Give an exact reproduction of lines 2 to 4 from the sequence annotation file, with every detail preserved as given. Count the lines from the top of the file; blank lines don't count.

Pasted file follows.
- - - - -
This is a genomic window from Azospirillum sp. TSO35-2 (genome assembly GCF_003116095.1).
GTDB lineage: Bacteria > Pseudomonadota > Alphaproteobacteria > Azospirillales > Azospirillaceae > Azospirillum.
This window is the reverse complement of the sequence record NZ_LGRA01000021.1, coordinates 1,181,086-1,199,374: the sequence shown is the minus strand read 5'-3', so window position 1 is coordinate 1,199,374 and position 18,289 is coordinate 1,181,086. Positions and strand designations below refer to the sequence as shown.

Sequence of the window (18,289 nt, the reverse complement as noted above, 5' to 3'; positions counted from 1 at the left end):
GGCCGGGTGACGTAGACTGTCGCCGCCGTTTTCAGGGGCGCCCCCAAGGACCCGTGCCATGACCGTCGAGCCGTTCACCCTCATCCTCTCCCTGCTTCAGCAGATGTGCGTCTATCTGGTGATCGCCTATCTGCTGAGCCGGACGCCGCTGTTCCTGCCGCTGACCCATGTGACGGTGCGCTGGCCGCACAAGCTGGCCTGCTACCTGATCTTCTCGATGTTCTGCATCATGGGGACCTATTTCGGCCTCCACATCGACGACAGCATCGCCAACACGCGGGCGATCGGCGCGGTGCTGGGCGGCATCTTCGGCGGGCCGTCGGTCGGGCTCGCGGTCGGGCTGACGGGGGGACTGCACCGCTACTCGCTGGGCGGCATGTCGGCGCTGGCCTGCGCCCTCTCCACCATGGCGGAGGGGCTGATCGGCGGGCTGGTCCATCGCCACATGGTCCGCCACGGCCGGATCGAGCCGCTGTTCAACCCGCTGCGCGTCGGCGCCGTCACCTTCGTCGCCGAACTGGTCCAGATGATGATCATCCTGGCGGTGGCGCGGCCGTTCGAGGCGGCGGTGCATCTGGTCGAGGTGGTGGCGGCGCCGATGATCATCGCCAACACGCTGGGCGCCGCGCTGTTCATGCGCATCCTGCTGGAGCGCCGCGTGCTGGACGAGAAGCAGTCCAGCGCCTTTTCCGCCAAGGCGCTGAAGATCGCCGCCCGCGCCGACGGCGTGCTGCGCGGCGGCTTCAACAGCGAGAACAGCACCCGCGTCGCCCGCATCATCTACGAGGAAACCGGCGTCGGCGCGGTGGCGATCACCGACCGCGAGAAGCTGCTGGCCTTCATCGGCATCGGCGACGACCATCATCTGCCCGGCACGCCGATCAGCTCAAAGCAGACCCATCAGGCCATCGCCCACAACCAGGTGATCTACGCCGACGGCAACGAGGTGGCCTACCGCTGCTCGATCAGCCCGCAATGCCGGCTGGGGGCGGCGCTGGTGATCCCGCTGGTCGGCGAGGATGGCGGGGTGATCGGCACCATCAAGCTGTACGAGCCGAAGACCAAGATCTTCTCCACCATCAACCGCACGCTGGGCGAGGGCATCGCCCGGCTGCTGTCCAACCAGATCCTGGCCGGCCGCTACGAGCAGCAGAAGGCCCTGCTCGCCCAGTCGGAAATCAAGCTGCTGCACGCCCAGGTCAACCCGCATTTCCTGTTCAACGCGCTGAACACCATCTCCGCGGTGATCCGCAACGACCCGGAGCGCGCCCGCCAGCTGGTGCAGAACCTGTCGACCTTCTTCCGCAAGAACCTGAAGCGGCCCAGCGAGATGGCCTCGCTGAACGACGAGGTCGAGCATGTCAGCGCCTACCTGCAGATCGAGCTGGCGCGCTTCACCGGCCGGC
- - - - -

GTDB lineage: Bacteria > Pseudomonadota > Alphaproteobacteria > Azospirillales > Azospirillaceae > Azospirillum.
This window is the reverse complement of the sequence record NZ_LGRA01000021.1, coordinates 1,181,086-1,199,374: the sequence shown is the minus strand read 5'-3', so window position 1 is coordinate 1,199,374 and position 18,289 is coordinate 1,181,086. Positions and strand designations below refer to the sequence as shown.

Sequence of the window (18,289 nt, the reverse complement as noted above, 5' to 3'; positions counted from 1 at the left end):